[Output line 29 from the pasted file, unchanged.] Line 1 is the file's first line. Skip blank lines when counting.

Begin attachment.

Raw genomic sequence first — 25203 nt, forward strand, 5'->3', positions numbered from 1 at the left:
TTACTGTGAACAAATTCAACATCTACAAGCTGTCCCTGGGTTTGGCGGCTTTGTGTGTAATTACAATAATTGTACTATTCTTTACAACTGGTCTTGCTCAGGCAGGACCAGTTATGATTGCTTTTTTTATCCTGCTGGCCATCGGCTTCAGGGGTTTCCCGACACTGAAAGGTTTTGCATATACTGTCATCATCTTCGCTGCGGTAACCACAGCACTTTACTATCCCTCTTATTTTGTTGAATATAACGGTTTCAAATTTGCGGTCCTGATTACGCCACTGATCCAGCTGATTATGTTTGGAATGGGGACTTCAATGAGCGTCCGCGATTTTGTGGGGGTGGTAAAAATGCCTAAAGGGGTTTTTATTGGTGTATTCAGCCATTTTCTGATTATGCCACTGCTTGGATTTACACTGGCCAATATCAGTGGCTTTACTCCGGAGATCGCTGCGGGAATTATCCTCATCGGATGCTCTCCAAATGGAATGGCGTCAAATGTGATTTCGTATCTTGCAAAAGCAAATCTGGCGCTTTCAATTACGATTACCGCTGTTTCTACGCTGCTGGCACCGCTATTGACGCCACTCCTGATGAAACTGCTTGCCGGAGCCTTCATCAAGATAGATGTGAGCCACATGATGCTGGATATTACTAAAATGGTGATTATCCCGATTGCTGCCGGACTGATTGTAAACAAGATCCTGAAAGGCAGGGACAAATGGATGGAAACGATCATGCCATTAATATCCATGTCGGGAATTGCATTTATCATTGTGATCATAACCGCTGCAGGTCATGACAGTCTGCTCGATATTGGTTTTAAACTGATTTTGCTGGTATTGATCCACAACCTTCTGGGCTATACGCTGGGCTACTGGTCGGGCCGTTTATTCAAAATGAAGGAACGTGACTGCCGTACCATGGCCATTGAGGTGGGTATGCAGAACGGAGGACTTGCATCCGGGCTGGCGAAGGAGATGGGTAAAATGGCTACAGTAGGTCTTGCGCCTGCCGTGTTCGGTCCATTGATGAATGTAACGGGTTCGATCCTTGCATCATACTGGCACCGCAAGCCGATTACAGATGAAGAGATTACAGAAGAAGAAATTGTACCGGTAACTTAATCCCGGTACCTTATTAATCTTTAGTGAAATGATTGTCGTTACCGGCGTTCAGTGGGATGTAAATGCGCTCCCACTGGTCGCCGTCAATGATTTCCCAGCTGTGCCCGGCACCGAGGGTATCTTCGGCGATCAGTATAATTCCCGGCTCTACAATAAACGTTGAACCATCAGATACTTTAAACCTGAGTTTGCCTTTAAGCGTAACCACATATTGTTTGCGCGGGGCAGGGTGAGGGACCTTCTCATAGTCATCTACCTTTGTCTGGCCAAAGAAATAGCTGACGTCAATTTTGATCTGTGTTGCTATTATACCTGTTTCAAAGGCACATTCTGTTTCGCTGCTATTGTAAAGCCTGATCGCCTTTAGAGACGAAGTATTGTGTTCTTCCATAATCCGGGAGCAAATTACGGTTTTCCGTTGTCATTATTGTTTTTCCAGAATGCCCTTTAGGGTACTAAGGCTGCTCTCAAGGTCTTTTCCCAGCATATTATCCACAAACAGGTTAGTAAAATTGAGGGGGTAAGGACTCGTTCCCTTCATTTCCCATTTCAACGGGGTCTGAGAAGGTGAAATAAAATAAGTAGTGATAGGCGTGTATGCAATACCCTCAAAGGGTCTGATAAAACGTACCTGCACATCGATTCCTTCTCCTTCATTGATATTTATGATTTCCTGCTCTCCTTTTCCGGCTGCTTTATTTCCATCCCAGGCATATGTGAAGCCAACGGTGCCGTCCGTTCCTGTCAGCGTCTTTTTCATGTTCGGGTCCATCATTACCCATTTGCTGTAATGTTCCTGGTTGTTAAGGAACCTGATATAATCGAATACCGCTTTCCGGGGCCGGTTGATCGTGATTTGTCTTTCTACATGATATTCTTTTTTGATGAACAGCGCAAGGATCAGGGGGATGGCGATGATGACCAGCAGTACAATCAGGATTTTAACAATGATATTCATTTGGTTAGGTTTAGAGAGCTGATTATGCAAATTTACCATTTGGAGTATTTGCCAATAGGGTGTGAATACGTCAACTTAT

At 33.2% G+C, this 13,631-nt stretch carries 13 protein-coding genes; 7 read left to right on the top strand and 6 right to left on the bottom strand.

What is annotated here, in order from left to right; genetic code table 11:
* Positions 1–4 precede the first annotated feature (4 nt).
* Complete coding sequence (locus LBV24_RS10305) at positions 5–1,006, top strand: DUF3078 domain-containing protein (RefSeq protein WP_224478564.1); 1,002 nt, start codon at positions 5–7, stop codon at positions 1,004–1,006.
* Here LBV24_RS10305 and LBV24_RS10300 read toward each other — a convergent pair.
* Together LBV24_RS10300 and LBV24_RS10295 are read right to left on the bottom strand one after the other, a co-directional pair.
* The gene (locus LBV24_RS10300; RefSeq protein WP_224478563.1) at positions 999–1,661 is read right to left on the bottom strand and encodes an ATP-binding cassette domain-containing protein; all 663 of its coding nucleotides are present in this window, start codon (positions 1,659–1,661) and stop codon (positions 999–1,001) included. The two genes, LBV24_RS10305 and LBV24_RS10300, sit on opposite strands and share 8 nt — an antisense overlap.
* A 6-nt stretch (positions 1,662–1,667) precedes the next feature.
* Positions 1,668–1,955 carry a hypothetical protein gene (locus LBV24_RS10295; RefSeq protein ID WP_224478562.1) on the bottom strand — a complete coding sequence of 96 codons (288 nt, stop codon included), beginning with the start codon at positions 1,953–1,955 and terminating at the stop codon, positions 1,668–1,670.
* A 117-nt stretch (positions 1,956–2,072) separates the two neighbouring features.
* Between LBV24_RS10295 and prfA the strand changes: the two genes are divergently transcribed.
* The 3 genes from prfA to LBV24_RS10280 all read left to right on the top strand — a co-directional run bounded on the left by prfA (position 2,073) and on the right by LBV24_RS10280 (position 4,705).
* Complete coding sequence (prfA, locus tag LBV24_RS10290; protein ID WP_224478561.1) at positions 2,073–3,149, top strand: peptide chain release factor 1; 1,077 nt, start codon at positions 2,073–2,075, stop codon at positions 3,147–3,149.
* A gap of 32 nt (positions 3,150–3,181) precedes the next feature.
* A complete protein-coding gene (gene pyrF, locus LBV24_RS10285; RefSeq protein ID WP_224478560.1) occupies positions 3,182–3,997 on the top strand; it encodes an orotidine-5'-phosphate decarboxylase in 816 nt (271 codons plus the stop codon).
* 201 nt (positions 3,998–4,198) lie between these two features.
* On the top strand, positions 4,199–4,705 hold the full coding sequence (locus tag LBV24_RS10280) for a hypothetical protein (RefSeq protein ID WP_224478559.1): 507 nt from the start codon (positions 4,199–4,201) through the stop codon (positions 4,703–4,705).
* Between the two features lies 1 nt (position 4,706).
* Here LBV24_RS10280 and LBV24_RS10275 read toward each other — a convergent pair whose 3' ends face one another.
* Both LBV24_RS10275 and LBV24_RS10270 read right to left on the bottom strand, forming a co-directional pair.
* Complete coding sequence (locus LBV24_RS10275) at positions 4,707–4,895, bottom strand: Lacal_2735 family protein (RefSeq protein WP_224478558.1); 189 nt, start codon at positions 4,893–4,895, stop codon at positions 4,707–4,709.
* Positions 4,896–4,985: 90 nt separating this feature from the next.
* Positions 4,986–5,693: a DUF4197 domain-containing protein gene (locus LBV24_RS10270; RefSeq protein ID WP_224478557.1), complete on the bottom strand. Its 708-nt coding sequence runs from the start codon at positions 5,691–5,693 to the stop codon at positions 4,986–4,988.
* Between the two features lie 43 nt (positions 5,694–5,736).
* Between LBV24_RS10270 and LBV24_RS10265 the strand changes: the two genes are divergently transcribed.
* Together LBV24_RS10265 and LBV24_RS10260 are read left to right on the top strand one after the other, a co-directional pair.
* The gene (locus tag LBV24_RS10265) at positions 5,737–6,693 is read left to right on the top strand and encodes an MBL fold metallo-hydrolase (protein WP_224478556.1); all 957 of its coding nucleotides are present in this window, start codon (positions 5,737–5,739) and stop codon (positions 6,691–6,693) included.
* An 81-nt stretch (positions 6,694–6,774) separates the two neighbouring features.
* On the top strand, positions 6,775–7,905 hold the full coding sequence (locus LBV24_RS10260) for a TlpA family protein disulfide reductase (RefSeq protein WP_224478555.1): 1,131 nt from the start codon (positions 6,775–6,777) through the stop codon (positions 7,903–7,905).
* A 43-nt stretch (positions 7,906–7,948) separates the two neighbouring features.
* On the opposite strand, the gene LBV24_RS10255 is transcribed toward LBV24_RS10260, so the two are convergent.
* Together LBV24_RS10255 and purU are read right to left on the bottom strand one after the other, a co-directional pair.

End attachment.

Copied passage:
* The gene (locus tag LBV24_RS10265) at positions 5,737–6,693 is read left to right on the top strand and encodes an MBL fold metallo-hydrolase (protein WP_224478556.1); all 957 of its coding nucleotides are present in this window, start codon (positions 5,737–5,739) and stop codon (positions 6,691–6,693) included.